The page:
Tsarist Autocracy Essay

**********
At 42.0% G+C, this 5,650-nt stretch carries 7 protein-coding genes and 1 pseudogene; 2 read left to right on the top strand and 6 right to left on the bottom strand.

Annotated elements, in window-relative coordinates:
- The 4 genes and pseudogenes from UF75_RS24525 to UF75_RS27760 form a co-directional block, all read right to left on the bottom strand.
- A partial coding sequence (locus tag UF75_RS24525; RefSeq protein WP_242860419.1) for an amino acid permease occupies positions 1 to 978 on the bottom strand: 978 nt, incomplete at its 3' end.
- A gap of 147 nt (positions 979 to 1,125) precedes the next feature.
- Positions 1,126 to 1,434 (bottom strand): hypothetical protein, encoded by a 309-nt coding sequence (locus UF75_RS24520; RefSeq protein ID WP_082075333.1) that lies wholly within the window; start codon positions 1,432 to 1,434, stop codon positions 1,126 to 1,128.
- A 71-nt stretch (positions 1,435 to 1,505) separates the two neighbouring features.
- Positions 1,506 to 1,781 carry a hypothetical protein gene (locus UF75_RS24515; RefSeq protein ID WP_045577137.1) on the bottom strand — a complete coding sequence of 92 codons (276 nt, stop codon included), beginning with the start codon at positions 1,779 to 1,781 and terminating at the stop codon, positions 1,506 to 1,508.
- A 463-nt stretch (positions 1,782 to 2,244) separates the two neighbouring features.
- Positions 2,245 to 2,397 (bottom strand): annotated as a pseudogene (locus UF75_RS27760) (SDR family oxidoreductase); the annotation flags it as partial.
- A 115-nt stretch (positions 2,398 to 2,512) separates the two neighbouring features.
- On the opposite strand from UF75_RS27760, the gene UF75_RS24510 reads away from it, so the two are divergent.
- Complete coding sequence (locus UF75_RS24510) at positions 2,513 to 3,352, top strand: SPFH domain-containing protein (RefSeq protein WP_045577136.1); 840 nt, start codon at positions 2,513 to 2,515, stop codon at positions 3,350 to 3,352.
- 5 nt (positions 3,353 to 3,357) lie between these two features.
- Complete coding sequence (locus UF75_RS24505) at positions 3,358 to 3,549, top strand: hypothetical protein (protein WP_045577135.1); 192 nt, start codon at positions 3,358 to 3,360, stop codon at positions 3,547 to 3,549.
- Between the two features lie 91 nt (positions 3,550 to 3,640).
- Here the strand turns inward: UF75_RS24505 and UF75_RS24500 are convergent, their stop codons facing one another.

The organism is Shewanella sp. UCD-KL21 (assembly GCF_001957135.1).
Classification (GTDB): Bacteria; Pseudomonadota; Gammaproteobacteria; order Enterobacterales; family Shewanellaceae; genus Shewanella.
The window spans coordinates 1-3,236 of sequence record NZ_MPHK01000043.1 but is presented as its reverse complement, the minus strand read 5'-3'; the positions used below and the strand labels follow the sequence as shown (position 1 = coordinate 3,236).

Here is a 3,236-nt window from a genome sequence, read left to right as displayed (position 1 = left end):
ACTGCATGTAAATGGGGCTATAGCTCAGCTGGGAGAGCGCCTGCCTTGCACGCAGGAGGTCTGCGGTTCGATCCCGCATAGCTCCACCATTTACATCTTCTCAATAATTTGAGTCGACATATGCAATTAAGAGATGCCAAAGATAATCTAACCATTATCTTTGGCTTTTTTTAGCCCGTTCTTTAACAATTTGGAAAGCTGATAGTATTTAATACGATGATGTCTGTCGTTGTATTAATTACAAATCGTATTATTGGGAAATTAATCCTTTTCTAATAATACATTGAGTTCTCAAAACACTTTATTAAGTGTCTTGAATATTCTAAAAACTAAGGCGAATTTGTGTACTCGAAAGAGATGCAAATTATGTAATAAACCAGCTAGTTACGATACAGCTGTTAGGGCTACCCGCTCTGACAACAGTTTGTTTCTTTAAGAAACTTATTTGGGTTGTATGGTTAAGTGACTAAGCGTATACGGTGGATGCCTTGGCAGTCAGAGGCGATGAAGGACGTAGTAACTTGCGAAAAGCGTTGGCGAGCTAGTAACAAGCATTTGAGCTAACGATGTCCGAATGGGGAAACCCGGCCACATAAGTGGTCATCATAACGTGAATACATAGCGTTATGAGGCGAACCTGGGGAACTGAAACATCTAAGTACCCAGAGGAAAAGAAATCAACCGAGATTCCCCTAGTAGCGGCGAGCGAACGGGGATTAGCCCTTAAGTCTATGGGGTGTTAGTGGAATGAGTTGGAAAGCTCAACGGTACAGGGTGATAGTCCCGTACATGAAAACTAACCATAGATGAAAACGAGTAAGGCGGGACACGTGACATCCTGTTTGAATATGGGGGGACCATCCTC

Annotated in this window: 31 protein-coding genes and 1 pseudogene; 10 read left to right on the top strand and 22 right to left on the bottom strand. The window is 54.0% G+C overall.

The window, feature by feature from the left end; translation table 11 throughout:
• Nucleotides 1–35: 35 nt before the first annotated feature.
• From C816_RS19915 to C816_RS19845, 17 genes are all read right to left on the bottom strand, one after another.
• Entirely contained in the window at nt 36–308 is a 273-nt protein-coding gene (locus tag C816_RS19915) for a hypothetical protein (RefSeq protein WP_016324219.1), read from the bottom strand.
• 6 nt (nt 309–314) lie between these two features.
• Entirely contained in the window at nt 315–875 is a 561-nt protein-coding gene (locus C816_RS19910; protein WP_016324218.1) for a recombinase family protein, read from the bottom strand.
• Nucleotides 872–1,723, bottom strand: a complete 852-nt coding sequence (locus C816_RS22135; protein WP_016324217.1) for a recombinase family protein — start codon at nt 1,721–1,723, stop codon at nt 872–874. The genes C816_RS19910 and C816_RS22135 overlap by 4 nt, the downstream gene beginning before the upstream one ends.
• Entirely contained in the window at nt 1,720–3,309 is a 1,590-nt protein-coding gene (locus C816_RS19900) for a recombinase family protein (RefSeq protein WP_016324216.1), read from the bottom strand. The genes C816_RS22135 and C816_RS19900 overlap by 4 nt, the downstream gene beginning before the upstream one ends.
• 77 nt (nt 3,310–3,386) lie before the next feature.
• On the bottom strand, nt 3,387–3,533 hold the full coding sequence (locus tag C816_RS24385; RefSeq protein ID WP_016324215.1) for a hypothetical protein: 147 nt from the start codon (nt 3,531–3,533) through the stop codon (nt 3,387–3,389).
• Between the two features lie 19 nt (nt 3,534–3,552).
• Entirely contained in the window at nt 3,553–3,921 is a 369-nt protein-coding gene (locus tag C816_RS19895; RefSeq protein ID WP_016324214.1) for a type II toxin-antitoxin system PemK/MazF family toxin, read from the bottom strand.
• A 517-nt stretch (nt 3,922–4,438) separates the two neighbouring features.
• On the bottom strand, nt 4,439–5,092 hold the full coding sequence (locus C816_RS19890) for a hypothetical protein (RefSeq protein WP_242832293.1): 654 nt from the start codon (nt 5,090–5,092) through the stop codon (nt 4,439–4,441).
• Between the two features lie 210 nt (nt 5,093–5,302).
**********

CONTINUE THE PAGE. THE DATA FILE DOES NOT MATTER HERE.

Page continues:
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To what extent was the collapse of the Tsarist autocracy by 1917 due to social and economic rather than military factors? The Russian revolution of February 1917 was a momentous event in the course of Russian history. The 1917 Revolution destroyed the Tsarist autocracy and led to the creation of the Soviet Union. The February Revolution was a revolution focused around Petrograd. During the revolution, members of the imperial parliament gained control of the country.The army leadership felt they did not have the means to suppress the revolution and Tsar Nicholas II of Russia. It is argued that the social and economic factors were the most important catalyst and the main cause of the revolution. Others may argue that the military factors were the downfall and breaking point of the country. Although the military factors were important and did play a huge role, the social and economic factors were perhaps the more important reason. The military issues perhaps would not have escalated the way they did if it was not for existing social and economic problems at home. The revolution had began in Petrograd as a workers’ revolt in response to bread shortages, and was aimed at the Tsarist system because it was believed that the government was hoarding the bread in order to drive up prices. However a workers’ revolt, by itself, is very unlikely to result in the abdication of the Tsar, and a critical phase of the revolution was the mutiny of the Petrograd garrison, and the loss of control over Petrograd that the Tsar experienced. Marxist historians have exaggerated the extent of political involvement in the revolution, and it would be fair to say that only at a very late stage of the revolution did socialist political parties become involved. The Tsarist system fell for many reasons: the war against Germany meant that troops could not be deployed in force against the
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